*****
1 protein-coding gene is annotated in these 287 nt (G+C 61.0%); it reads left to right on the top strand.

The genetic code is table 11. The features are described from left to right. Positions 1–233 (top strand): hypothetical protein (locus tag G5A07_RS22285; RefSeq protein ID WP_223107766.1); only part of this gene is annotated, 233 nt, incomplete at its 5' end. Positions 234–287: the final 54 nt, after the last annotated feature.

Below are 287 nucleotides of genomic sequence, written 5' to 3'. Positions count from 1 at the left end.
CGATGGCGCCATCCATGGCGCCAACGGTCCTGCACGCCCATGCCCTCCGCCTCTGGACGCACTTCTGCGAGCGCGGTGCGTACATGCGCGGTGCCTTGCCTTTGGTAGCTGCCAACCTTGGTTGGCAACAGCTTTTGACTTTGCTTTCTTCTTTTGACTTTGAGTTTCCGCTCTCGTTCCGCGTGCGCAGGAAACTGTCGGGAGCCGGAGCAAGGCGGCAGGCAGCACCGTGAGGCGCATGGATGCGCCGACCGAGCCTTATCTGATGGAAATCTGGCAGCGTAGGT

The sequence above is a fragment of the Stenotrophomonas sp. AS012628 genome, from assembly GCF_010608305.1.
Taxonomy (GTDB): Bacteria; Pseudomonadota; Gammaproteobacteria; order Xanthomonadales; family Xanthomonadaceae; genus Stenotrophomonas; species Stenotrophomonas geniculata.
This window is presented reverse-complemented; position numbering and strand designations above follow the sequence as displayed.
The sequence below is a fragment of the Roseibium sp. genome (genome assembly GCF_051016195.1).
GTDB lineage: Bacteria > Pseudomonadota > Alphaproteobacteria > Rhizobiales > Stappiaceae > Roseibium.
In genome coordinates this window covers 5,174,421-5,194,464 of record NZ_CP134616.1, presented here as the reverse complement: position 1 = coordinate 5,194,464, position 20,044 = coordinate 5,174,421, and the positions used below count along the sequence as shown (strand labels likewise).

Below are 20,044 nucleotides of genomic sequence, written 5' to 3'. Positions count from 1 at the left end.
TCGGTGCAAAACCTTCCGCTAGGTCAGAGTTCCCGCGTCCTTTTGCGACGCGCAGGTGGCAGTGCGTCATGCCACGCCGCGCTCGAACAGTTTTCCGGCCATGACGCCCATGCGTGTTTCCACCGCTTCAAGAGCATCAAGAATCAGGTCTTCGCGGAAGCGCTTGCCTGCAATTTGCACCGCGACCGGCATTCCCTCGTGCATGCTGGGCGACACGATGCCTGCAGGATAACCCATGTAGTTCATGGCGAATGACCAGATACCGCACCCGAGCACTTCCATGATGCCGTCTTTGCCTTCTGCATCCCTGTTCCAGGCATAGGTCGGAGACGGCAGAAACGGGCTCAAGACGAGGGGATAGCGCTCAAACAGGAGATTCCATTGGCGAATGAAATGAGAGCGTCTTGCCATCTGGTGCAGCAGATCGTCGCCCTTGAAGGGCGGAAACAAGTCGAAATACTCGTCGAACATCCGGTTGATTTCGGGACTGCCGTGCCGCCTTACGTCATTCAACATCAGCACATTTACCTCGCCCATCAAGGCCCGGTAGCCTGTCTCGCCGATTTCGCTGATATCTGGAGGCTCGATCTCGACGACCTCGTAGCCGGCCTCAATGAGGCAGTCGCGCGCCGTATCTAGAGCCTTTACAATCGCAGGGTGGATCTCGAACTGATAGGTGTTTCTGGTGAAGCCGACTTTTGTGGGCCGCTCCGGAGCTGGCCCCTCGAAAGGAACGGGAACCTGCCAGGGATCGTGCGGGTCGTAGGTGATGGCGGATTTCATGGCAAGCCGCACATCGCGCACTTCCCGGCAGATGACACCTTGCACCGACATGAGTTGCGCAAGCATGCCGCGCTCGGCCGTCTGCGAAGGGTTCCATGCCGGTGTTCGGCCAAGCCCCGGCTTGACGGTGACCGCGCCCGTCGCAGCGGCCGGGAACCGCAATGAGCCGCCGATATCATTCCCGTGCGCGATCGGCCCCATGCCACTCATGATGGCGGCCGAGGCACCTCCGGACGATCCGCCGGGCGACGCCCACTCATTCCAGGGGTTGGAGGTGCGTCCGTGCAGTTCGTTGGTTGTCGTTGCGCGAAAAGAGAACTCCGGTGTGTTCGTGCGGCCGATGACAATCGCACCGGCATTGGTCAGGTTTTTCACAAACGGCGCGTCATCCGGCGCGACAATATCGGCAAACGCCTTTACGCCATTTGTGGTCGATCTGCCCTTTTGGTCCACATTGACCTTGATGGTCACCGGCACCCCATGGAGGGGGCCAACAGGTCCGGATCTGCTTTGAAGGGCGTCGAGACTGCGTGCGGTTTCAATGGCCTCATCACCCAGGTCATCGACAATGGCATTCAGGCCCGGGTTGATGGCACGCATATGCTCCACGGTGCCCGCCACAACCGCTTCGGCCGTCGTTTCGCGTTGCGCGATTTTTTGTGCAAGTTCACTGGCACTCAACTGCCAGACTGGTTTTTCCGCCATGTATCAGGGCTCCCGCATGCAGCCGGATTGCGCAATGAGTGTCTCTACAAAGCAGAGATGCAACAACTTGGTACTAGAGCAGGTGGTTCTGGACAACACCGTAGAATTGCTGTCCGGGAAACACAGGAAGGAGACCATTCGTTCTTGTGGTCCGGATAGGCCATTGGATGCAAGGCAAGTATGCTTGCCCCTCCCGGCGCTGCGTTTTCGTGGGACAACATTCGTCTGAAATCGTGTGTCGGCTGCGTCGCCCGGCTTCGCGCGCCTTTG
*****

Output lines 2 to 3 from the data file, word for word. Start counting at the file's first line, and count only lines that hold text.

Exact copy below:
The genetic code is table 11. The features are described from left to right. Positions 1–233 (top strand): hypothetical protein (locus tag G5A07_RS22285; RefSeq protein ID WP_223107766.1); only part of this gene is annotated, 233 nt, incomplete at its 5' end. Positions 234–287: the final 54 nt, after the last annotated feature.

Below are 287 nucleotides of genomic sequence, written 5' to 3'. Positions count from 1 at the left end.